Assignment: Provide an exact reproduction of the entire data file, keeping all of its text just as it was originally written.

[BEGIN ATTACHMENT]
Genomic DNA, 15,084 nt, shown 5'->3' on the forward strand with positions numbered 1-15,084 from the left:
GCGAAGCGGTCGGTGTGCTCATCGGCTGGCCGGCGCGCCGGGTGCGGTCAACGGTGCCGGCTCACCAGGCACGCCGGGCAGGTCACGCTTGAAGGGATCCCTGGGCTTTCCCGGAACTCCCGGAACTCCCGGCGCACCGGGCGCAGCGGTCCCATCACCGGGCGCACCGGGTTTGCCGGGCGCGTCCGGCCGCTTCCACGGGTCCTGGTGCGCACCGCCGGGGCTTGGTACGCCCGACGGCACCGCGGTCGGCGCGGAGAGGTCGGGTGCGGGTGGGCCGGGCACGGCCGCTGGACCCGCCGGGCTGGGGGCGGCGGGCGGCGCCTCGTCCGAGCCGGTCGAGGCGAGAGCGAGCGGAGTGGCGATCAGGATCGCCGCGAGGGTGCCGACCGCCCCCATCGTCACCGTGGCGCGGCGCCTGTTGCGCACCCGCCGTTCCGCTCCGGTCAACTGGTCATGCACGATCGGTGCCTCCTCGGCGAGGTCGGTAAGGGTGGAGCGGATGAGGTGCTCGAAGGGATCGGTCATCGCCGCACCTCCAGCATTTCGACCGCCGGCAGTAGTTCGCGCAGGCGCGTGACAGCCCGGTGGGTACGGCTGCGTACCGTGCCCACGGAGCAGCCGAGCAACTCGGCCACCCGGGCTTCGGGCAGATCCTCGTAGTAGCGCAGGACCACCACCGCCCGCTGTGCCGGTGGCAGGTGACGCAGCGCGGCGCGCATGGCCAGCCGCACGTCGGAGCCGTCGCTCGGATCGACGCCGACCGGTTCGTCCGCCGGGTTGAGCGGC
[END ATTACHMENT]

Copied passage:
Genomic DNA, 15,084 nt, shown 5'->3' on the forward strand with positions numbered 1-15,084 from the left:
GCGAAGCGGTCGGTGTGCTCATCGGCTGGCCGGCGCGCCGGGTGCGGTCAACGGTGCCGGCTCACCAGGCACGCCGGGCAGGTCACGCTTGAAGGGATCCCTGGGCTTTCCCGGAACTCCCGGAACTCCCGGCGCACCGGGCGCAGCGGTCCCATCACCGGGCGCACCGGGTTTGCCGGGCGCGTCCGGCCGCTTCCACGGGTCCTGGTGCGCACCGCCGGGGCTTGGTACGCCCGACGGCACCGCGGTCGGCGCGGAGAGGTCGGGTGCGGGTGGGCCGGGCACGGCCGCTGGACCCGCCGGGCTGGGGGCGGCGGGCGGCGCCTCGTCCGAGCCGGTCGAGGCGAGAGCGAGCGGAGTGGCGATCAGGATCGCCGCGAGGGTGCCGACCGCCCCCATCGTCACCGTGGCGCGGCGCCTGTTGCGCACCCGCCGTTCCGCTCCGGTCAACTGGTCATGCACGATCGGTGCCTCCTCGGCGAGGTCGGTAAGGGTGGAGCGGATGAGGTGCTCGAAGGGATCGGTCATCGCCGCACCTCCAGCATTTCGACCGCCGGCAGTAGTTCGCGCAGGCGCGTGACAGCCCGGTGGGTACGGCTGCGTACCGTGCCCACGGAGCAGCCGAGCAACTCGGCCACCCGGGCTTCGGGCAGATCCTCGTAGTAGCGCAGGACCACCACCGCCCGCTGTGCCGGTGGCAGGTGACGCAGCGCGGCGCGCATGGCCAGCCGCACGTCGGAGCCGTCGCTCGGATCGACGCCGACCGGTTCGTCCGCCGGGTTGAGCGGC